By robert speiser
President Obama's promise to "respond to the threat of climate change" is welcome news to a nation reeling from the impact of global warming. Republicans can meet the president at least halfway with a solution that uses the marketplace to lower greenhouse gas emissions and can earn the credit for it.
We know we need to shift decisively from dirty fossil fuels to clean, safe energy, and that we've got the skills, knowledge, and people we need to do it. So the question is: What's the most effective way?
In his second inaugural address, "knowing that failure to do so would betray our children and future generations," Obama promised action on climate change. Because the current partisan divide in Congress dims prospects for effective legislation, the administration will likely turn to the Environmental Protection Agency to further regulate greenhouse emissions, extending regulation, for example, to existing coal-fired power plants.
In contrast to a regulatory approach, there's a direct, straightforward path based on market dynamics: a steadily-increasing tax on the CO2 content of coal, oil, and natural gas, as proposed, for example, by the nonpartisan Citizens Climate Lobby.
A significant but predicable fee for carbon can engage the power of the market to impel transition to clean energy. Further, returning revenue from the tax to the public equitably can compensate consumers, especially low-income households, for the rising costs associated with the tax.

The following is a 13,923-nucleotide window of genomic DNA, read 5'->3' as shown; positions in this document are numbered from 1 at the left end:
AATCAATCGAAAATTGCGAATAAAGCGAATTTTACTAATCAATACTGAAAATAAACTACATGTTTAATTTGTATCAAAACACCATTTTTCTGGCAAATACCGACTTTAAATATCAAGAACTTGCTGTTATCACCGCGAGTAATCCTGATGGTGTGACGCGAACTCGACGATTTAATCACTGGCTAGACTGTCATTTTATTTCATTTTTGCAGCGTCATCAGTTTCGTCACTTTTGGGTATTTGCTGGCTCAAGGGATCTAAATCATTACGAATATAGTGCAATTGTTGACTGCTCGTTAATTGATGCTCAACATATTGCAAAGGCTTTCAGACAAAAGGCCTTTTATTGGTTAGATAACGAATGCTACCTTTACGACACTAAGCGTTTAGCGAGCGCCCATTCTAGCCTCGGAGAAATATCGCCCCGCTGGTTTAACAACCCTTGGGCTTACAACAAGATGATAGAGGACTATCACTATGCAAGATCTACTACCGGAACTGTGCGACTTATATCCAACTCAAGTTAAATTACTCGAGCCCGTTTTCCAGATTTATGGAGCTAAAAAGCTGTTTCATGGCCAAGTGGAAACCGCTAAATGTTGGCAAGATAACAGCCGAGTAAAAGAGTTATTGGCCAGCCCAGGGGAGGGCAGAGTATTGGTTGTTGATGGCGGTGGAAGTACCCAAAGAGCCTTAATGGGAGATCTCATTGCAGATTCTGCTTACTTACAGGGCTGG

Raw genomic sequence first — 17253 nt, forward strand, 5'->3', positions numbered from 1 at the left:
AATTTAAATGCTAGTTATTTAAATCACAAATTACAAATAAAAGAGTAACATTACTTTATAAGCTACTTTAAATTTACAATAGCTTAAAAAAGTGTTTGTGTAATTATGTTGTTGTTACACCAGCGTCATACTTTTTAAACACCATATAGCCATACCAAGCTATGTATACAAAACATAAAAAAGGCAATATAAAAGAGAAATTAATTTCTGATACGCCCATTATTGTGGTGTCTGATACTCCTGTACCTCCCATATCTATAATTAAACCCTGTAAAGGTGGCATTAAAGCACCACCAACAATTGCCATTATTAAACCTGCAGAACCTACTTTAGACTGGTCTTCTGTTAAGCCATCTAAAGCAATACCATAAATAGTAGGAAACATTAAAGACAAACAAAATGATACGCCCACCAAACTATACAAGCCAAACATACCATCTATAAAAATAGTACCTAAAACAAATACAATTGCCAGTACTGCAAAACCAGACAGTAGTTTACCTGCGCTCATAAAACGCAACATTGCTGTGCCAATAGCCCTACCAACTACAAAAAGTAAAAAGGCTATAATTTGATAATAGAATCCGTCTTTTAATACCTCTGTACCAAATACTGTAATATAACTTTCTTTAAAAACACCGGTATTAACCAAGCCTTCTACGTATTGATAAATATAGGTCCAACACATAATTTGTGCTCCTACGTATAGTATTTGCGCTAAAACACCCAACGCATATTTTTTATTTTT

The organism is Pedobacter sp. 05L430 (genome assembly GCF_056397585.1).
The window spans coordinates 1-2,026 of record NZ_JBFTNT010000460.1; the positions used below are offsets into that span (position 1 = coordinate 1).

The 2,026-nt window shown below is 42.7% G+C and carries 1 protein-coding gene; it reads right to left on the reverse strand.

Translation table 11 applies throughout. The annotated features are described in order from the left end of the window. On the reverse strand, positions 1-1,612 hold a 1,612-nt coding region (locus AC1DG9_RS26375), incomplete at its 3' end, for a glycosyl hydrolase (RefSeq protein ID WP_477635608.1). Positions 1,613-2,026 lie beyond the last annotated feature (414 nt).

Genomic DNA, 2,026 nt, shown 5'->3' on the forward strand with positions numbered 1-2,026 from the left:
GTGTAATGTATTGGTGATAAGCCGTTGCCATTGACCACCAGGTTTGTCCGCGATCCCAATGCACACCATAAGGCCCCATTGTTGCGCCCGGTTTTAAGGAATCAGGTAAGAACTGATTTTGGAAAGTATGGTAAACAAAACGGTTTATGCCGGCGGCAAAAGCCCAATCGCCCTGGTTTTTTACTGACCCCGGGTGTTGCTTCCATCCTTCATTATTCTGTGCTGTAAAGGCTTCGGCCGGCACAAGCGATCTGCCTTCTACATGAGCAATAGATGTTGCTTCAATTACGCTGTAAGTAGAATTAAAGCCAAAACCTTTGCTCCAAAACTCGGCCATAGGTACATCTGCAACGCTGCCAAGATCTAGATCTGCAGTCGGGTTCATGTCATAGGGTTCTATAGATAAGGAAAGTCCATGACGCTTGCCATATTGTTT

As the carbon tax increases over time, we'd then see two benefits: stronger market pressure for clean energy development and distribution, and bigger cash returns to households, until cleaner, cheaper energy becomes the norm.
Coupled with a tariff on imports from other countries that don't also put a price on carbon, a carbon tax, even if enacted only in the United States, could achieve something unattainable through regulation here at home economic pressure to reduce greenhouse emissions elsewhere in the world.
Historically, Republicans have led the way for our environment. The Clean Air Act of 1970 and the founding of the Environmental Protection Agency, both during the Nixon administration, were key Republican achievements.
A strong stand by Republicans for the environment, right now, offers special opportunities as well as risks. The need is urgent, time is short, and the public expects action. The United States, as it has before, can lead the way to a better, more productive, more attractive future.
Why not seize the moment, stand up, and be counted for a strong solution?
Robert Speiser is a retired mathematician and educator, and a volunteer for the Citizens Climate Lobby. He lives in Salt Lake City.